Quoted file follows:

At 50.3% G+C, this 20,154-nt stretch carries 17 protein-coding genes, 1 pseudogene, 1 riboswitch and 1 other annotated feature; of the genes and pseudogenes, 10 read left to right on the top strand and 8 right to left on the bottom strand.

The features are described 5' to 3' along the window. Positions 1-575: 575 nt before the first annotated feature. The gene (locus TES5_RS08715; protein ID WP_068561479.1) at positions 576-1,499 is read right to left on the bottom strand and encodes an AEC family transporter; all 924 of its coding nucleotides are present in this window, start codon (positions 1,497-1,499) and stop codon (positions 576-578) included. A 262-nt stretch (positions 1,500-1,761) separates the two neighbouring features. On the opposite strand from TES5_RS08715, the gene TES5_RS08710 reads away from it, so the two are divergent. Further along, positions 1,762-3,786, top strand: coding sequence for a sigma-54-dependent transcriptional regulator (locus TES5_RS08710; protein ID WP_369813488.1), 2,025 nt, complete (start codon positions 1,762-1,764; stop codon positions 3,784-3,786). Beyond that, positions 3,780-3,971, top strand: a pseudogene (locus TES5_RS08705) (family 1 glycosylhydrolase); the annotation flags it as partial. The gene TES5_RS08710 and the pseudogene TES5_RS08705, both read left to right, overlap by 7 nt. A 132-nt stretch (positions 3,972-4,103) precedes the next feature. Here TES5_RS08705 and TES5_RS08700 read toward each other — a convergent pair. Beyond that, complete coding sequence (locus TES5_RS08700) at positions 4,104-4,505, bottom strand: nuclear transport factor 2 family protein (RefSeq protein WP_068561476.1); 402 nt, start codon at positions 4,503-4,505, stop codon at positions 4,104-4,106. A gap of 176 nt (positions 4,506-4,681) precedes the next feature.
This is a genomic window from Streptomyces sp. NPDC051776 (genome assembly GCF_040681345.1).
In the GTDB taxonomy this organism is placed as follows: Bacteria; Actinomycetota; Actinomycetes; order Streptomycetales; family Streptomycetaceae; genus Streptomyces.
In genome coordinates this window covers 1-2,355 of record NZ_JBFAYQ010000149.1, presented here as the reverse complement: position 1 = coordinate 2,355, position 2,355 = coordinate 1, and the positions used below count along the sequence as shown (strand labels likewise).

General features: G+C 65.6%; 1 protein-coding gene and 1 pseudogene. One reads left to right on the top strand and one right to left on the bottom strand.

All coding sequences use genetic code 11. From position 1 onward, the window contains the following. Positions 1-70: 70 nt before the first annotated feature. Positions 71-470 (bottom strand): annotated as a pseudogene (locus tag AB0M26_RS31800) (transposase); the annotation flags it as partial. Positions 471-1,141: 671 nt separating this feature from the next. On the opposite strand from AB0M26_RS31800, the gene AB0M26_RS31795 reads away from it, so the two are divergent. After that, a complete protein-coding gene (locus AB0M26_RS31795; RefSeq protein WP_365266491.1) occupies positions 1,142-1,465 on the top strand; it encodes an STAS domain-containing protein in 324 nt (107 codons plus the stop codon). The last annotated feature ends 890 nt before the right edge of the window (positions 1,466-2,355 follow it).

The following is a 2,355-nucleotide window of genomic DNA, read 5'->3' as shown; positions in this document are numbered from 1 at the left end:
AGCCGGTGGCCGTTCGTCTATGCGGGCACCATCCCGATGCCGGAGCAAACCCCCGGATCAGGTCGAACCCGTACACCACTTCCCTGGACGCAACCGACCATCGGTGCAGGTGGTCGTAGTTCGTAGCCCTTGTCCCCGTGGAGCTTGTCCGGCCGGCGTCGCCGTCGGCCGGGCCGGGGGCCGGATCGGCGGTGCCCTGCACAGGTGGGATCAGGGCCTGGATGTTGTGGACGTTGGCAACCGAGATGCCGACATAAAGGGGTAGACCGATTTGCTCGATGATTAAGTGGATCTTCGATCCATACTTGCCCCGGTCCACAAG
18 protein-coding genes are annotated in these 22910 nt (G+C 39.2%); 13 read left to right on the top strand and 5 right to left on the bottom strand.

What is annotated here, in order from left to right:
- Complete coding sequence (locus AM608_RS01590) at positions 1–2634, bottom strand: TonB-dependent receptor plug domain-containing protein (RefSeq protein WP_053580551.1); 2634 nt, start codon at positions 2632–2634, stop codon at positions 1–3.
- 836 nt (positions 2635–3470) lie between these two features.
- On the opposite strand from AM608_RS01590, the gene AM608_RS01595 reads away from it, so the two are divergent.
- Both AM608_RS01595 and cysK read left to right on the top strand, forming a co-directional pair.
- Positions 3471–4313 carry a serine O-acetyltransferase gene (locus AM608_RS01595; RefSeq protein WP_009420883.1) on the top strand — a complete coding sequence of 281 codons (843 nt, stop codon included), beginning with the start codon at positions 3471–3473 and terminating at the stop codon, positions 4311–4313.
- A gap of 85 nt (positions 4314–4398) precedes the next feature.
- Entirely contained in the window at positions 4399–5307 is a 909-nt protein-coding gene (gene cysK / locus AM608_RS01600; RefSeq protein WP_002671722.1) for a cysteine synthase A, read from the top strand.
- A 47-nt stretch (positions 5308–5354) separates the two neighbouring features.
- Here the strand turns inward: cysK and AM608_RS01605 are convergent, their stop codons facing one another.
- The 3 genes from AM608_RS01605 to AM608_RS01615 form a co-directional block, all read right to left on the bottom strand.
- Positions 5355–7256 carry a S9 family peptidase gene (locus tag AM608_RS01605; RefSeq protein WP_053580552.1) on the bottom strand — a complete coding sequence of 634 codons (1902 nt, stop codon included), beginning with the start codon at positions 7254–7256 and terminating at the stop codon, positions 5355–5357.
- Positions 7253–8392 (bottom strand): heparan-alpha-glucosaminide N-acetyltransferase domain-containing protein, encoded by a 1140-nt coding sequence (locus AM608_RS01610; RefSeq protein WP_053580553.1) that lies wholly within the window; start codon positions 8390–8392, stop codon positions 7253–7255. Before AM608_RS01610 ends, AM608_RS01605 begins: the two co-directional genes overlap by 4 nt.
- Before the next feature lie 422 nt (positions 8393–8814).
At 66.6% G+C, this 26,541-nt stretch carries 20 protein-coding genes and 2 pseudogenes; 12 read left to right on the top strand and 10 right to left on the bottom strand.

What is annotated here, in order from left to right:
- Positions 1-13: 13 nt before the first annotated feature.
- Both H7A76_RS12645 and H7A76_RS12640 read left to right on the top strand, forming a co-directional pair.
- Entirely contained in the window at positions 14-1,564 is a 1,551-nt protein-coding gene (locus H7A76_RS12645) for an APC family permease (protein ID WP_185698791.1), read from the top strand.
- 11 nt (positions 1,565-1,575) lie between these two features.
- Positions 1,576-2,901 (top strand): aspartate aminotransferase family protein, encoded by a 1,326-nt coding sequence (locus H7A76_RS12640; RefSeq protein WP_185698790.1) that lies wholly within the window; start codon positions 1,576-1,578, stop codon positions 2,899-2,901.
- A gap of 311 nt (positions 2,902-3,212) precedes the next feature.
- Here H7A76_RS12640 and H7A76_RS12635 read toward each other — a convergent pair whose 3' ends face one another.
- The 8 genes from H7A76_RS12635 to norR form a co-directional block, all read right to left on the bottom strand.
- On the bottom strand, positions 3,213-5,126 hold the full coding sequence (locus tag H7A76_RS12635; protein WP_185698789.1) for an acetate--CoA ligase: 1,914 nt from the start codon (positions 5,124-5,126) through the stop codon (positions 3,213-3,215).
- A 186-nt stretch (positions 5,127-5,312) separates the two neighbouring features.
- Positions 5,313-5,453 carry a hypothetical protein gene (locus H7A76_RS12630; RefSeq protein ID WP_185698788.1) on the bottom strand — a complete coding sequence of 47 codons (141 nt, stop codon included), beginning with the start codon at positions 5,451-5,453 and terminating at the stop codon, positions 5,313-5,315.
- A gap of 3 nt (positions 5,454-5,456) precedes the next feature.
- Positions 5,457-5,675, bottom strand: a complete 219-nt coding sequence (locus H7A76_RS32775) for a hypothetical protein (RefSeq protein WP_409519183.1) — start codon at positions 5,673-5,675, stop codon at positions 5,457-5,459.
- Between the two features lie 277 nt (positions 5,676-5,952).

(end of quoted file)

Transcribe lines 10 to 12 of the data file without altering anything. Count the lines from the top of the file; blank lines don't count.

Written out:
18 protein-coding genes are annotated in these 22910 nt (G+C 39.2%); 13 read left to right on the top strand and 5 right to left on the bottom strand.

What is annotated here, in order from left to right:
- Complete coding sequence (locus AM608_RS01590) at positions 1–2634, bottom strand: TonB-dependent receptor plug domain-containing protein (RefSeq protein WP_053580551.1); 2634 nt, start codon at positions 2632–2634, stop codon at positions 1–3.